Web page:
Williams Reads author Nazario speaks on immigration

Sonia Nazario ’82 spoke about the process of writing ‘Enrique’s Journey’ as part of this year’s Williams Reads program. Tim Nagle-McNaughton/Photo Editor
Sonia Nazario ’82 spoke about the process of writing ‘Enrique’s Journey’ as part of this year’s Williams Reads program. Tim Nagle-McNaughton/Photo Editor

On Sept. 30, the Williams Reads program brought Sonia Nazario ’82, author of Enrique’s Journey, the summer reading book for the Class of 2019, to speak to students and faculty in the ’62 Center for Theatre and Dance.

Nazario is the child of two immigrants. Both her father and her mother’s families headed for Argentina, her father’s fleeing from Christian persecution in Syria and her mother’s from Jewish persecution in Poland. Shortly after Nazario’s birth, the family moved to the United States in search of a better opportunity.

“I knew something about adversity and grit and determination. This was imbedded in my DNA,” Nazario said.

Nazario faced many obstacles growing up in Kansas, including academic difficulties. Nazario enjoyed spending the majority of her time riding horses as opposed to studying and working like her sister. When she was 13, her father passed away and the family moved back to Argentina. Unfortunately, at the time in Argentina, the military was about to take power. “I lived in fear every day,” she said. “The military would roam the streets in unmarked cars and pluck people off the street.”

She discovered her calling to journalism when she was walking down the street. Suddenly, she came across a pool of blood on the sidewalk. The day before, the military had killed a couple of journalists in the same spot. Nazario’s mother explained, “They were trying to kill some people who were trying to tell the truth.”

“I saw the power of words that day, the power of storytelling,” Nazario said.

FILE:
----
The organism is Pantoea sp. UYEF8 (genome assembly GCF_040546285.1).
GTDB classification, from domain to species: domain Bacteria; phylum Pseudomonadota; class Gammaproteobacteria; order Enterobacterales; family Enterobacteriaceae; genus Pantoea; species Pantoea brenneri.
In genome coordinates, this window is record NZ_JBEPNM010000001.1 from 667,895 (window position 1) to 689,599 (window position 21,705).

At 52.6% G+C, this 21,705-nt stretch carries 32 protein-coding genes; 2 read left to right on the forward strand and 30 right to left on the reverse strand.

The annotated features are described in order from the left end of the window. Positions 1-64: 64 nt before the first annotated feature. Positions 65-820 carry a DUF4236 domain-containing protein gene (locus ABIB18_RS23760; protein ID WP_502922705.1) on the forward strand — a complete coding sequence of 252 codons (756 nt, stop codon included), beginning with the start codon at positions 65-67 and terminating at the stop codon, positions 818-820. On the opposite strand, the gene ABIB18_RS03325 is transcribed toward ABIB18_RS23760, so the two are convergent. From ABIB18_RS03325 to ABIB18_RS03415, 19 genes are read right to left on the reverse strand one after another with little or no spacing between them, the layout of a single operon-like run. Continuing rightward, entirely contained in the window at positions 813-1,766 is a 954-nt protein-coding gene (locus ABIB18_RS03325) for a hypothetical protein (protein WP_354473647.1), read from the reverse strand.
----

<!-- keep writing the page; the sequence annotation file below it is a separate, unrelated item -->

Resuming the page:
Nazario had never considered college until her boyfriend suggested the idea. She got into the College and struggled immensely. Her determination and her mentors saved her from her struggles. Upon graduation, she became the youngest reporter highlighted by the Wall Street Journal. She received the Williams Bicentennial Medal in 2004 and the 2003 Pulitzer Prize for Feature Writing for the stories that would become her book, Enrique’s Journey.

Her writing interests mostly focused on social issues and justice. Her inspiration for Enrique’s Journey came from a conversation with a nanny, who told Nazario how she had left her children behind to immigrate to the United States for a better opportunity.

“I asked myself what level of desperation would it possibly take for a mother to go 2000 miles away?” Nazario said.

As she began her research, she realized that the majority of the immigrants were single mothers coming from Central America and Mexico, who were leaving their children behind.

Four out of five nannies who have immigrated to the United States have a child left behind. This is part of one of the largest waves of immigration in U.S. history. About 200,000 immigrants come to the United States unlawfully every year, and many have the same story. They tell their children that they will return within one year, two at most. But as a result of the difficult reality of American life, they typically do not return for another five to 10 years. As a result, the children become desperate and flee in order to reunite with their mothers.

This is the story Nazario tells in Enrique’s Journey. She retraced the steps of Enrique, a young boy who left at the age of 14 to find his mother. Nazario rode on the top of the trains just like the child immigrants, who were as young as seven years of age. “I love dropping myself right in the middle of the action, whether it’s riot zones, crack houses or dangerous places,” Nazario said. The scenes she witnessed traveling north horrified Nazario. “They were hunted like animals all the way up to Mexico.”

“This journey crushed my faith in humanity,” Nazario said. “But then kind people appeared who restored it.”

She was amazed by the generosity of some of the less fortunate citizens of Mexico. As she watched people run out of their homes with bundles of food and kneel in prayer, she started to feel like there was some hope for change.

Nazario wrote the book as a call to action.

“I wish that everyone would join me as a voice for refugee children,” she said. “If a child is there actually knocking at your door, we should open that door.”

She continues to investigate and advocate for immigration reform while also working on the board of Kids In Need of Defense, a program that helps represent unaccompanied minors and children in need during deportation proceedings.

“If a girl like me could actually win the highest award in writing, if [the less fortunate citizens of Mexico] can give some of what they have, if Enrique can make it into his mother’s arms, I know that anything is possible.”

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